In Chapter 2, Cockburn lays his argument that the fall of Mosul to ISIS in June 2014 was a turning point in the history of Iraq Syria and the Middle East (13). He elaborates on the widely reported stories of the disintegration of the Iraqi Army, but emphasizes that there was a popular element that has been overlooked (16). He explains how residents of Mosul mobilized independently of ISIS to push Iraqi forces (Shi’a) out of Mosul whom they perceived to be Iranian proxies. Whether or not these troops were actually more loyal to Iran than they were to Iraq, it must be noted here (and Cockburn doesn’t) that this is one of Saddam’s lasting legacies. After the 1991 Intifada, Saddam’s government labeled the Iraqi Shiites who had dared to try to overthrow his government by force as Iranian interlopers, itself a discourse his government had propagated throughout the eight-year long war with Iran.

Cockburn attacks the idea that the surge by US troops in 2007 had actually wiped out the jihadist threat. He cites multiple examples from Mosul about how Al-Qaeda in Iraq (the predecessor of ISIS) ran protection rackets in Mosul, with local businesses having to pay monthly bribes for security even after the supposed success of the surge(12). He quotes a Turkish businessman who claims he went to the central government in Baghdad to complain about these problems. Al-Qaeda was supposedly demanding $500,000 per month from his business but Baghdad told him to just factor it into his cost of doing business, apparently unwilling or unable to address the issue. Chapter 3 continues this account, focusing on the weakness of the Iraqi government. Cockburn arrived in Baghdad not long after this fall of Mosul, and perceived a state of denial among both citizens and government figures.

Chapter 4 rambles too much for my liking. It has some useful info here and there, but it significantly overlaps with other chapters and even ends up enforcing the thesis put forward in chapter one. Given that thesis in central to the book, it should be clear, but the wandering structure here does it no favors. That said, there is useful info in chapter 4. Chapter 5 returns to issues already explored in previous chapters, and the reader isn’t clear why these things are getting mentioned now and not earlier. It supports the feeling one gets that a series of already written pieces were strung together for this book.

Chapter 6 is a nod to various writers, especially foreign leftists, who insisted that the uprisings in Syria began in a predominantly peaceful and secular way, only to be taken over as the violence intensified and war began to swallow all in its reach. This is put forth in contrast to some who argue the uprisings were a Western plot to overthrow Assad, never involved Syrians real Syrians, and that all Syrians supported the Assad regime against its Western challengers. Cockburn emphasizes that those rising up against Assad in the beginning were from lower classes, especially in rural areas where drought and government neglect had led to years of hard times (83-84). Cockburn balances this with his description of how the Syrian FSA was heavily funded and supported by various Arab governments like Qatar, Saudi, and others. Chapter 7 returns to the arguments about Saudi elaborated in chapter 1 (p 100-105). He does add new substance to the arguments here, discussing broader Saudi foreign policy, how the Kingdom has handled its own citizens becoming jihadis, and whether or not the Saudi government is genuine in its attempts to leave its divisive and sectarian ways behind (Cockburn is doubtful).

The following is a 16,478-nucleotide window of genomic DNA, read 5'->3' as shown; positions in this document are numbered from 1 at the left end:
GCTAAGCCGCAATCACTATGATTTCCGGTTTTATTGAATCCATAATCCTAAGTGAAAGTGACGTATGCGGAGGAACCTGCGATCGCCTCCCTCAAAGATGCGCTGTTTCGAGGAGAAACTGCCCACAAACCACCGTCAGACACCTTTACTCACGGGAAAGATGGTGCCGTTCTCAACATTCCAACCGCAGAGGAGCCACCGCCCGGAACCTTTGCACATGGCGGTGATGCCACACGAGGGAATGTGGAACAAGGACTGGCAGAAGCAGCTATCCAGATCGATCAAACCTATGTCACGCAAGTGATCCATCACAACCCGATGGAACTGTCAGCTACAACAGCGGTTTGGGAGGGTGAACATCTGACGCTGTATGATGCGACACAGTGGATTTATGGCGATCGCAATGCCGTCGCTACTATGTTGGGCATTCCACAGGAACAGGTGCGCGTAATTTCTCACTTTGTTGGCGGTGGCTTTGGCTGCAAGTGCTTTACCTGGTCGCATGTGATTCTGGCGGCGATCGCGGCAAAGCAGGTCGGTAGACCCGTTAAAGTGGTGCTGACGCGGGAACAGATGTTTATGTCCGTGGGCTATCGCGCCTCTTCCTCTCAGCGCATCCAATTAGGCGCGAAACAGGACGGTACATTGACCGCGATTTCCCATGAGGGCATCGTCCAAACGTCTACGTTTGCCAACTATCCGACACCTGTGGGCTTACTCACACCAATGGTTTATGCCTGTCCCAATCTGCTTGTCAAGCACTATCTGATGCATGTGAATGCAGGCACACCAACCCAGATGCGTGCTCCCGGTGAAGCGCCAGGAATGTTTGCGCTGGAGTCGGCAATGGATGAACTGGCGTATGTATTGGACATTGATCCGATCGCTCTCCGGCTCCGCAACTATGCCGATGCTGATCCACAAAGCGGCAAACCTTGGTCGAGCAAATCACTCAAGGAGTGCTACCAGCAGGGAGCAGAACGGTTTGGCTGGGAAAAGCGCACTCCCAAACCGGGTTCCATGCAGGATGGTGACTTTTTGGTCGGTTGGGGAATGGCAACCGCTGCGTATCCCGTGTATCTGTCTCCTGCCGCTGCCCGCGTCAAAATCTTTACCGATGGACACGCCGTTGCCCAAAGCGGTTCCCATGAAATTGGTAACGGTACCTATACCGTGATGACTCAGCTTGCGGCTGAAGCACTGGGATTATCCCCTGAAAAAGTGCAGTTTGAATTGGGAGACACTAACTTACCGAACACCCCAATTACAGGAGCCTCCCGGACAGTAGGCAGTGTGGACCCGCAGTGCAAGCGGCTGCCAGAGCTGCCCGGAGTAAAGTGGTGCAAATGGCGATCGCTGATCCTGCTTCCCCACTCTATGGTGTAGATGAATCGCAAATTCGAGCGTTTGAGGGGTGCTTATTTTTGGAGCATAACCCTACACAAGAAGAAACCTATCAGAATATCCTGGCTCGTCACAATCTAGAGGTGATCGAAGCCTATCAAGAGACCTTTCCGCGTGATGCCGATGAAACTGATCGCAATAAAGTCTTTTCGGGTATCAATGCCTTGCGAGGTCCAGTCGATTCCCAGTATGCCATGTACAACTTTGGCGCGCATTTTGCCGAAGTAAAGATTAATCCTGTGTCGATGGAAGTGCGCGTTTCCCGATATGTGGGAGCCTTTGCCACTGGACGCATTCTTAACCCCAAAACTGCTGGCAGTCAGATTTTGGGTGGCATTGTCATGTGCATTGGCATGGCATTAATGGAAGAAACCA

Chapter 8, “If it bleeds, it leads” is an interesting segue into a discussion about the complexities of media coverage of war. Cockburn’s chapter is stimulating at multiple points and the reader, even one already familiar with these ideas, leaves with an interesting critical angle to the coverage of the Syrian Civil War and ISIS. It doesn’t add any new information about ISIS specifically. Chapter 9 returns to the fall of Mosul in June 2014, adding to what Cockburn previously argued about that topic in chapter 3. Cockburn really wants to emphasize that the collapse of the Iraqi Army should have been foreseen, and that the spreading instability is largely a result of spillover from the Syrian Civil War destabilizing Iraq (137).

Cockburn closes with an afterword about Kobane, the Syrian Kurdish town where PYG forces and ISIS battled fiercely. As of Cockburn’s writing, the battle hadn’t ended so Cockburn points fingers at Turkey and the USA for failing to come to the aid of the Kurds. Cockburn speculates that if Turkey does get involved, Iran would foment violent irredentism among Kurds inside Turkey. Cockburn points to the history of the mid 70s and 80s when Saddam invaded Kuwait and Iran reignited a Kurdish uprising in northern Iraq that Iraq thought it had solved in 1975 (158-159). What has transpired since the book was published is that despite heavy losses, the Kurds chased ISIS out of Kobane with the help of many coalition airstrikes. The chance of Turkey invading Syria remains palpable, with rumors of its impending implementation swirling from late June 2015 until now, late July 2015. ISIS seems to have ‘successfully’ started just this kind of violent irredentism in Turkey after it carried out a suicide bombing in Suruç, which had led to Kurdish reprisal attacks against Turkish police and escalating protests by Kurds in southeast Turkey as well as Istanbul. Where this will lead, no one can be sure.

Overall, if I complain and criticize Cockburn’s book it’s because I hold him to very high standards. His regular columns remain influential and enlightening and should be read by anyone interested in the topics explored in his book. Readers new to the topics will definitely learn a lot and be glad they picked up this book- it is easy to read, makes solid points, and has a coherent argument. It is certainly better than Sekulow’s book I already reviewed, and is a better intro than Hassan and Weiss‘ book, though more advanced readers will prefer Weiss and Hassan’s work to Cockburn’s for its better structure, coherence, and details.